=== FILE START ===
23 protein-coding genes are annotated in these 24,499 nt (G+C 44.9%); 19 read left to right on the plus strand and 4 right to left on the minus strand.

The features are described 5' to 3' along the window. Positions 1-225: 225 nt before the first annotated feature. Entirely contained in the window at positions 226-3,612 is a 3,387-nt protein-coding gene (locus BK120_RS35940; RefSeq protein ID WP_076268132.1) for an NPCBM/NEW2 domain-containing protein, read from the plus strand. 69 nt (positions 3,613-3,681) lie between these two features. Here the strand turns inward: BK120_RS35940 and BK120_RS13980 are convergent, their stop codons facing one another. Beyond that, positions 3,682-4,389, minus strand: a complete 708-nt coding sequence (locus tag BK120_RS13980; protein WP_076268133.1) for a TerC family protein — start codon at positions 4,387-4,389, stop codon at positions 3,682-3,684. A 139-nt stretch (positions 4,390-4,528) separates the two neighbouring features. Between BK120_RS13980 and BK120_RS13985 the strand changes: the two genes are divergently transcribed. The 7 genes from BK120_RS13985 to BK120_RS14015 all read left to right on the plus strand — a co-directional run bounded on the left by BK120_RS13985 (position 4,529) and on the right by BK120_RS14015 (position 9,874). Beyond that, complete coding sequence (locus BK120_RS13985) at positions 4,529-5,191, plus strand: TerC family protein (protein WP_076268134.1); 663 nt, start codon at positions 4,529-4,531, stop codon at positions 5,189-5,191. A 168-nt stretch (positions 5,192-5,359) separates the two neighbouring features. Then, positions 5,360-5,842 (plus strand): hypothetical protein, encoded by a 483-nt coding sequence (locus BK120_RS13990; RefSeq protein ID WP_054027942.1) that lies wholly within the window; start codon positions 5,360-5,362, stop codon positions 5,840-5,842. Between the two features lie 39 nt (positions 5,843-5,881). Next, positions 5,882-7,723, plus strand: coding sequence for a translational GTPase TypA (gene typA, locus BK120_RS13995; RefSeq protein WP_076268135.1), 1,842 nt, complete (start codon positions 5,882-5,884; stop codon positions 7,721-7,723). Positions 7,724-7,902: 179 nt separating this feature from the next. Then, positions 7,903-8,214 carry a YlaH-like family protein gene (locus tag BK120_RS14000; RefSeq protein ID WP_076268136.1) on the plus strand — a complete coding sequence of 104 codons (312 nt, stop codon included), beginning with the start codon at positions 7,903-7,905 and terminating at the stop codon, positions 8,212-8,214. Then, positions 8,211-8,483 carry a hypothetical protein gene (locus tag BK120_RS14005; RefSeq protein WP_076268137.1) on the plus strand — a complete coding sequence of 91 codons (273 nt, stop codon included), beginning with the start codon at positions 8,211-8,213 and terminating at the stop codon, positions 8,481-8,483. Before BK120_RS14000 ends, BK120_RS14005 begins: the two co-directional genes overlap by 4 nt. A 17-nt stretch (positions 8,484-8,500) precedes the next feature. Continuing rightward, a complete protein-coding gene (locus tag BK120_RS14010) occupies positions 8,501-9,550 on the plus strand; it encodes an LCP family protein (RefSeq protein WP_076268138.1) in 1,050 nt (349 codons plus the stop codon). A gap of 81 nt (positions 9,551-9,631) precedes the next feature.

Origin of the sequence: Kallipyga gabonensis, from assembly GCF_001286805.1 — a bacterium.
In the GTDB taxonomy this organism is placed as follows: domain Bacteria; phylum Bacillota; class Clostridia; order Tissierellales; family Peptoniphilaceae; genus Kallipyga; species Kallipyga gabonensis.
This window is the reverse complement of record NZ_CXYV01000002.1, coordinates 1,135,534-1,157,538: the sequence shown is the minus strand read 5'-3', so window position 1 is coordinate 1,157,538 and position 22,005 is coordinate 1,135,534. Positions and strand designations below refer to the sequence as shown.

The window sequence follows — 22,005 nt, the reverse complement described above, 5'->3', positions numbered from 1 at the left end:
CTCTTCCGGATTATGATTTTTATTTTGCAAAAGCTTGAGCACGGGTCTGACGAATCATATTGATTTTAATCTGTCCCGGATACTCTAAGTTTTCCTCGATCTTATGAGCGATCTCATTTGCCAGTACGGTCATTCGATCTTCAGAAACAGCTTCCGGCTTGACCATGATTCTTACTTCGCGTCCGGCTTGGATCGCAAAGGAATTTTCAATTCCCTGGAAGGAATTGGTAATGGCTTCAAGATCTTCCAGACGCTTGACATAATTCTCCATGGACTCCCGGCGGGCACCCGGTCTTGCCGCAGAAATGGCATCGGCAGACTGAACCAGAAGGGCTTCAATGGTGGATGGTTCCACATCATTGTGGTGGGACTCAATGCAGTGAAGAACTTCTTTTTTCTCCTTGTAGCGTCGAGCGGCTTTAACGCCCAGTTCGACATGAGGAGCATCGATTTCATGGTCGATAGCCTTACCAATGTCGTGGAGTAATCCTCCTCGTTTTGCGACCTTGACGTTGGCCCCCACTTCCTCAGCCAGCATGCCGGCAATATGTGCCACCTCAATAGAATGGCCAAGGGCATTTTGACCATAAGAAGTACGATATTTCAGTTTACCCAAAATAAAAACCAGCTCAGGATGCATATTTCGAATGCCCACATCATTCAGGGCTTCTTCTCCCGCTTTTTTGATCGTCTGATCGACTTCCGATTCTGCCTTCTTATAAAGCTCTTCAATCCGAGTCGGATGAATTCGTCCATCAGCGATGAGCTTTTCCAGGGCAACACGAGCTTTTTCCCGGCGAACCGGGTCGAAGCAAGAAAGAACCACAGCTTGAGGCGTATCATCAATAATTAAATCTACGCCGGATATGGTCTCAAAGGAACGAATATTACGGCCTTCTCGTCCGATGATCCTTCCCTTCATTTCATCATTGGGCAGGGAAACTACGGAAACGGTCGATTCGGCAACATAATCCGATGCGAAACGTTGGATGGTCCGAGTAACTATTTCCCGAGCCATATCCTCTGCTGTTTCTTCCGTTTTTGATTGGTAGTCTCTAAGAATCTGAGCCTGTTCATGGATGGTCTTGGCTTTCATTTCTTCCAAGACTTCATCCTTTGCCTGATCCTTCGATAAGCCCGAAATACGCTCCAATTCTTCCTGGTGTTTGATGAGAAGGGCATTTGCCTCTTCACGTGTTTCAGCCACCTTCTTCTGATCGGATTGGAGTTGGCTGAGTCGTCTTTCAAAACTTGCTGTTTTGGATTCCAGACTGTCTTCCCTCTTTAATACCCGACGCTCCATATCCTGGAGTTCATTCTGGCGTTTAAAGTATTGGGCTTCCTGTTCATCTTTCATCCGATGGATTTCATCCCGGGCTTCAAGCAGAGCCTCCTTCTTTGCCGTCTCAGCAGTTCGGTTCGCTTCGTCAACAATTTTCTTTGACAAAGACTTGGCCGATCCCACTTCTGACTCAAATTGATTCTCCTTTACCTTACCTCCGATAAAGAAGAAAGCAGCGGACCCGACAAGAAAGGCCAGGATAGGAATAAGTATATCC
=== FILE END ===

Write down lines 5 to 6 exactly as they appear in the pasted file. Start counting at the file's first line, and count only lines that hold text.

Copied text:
This window is the reverse complement of record NZ_CXYV01000002.1, coordinates 1,135,534-1,157,538: the sequence shown is the minus strand read 5'-3', so window position 1 is coordinate 1,157,538 and position 22,005 is coordinate 1,135,534. Positions and strand designations below refer to the sequence as shown.

The window sequence follows — 22,005 nt, the reverse complement described above, 5'->3', positions numbered from 1 at the left end: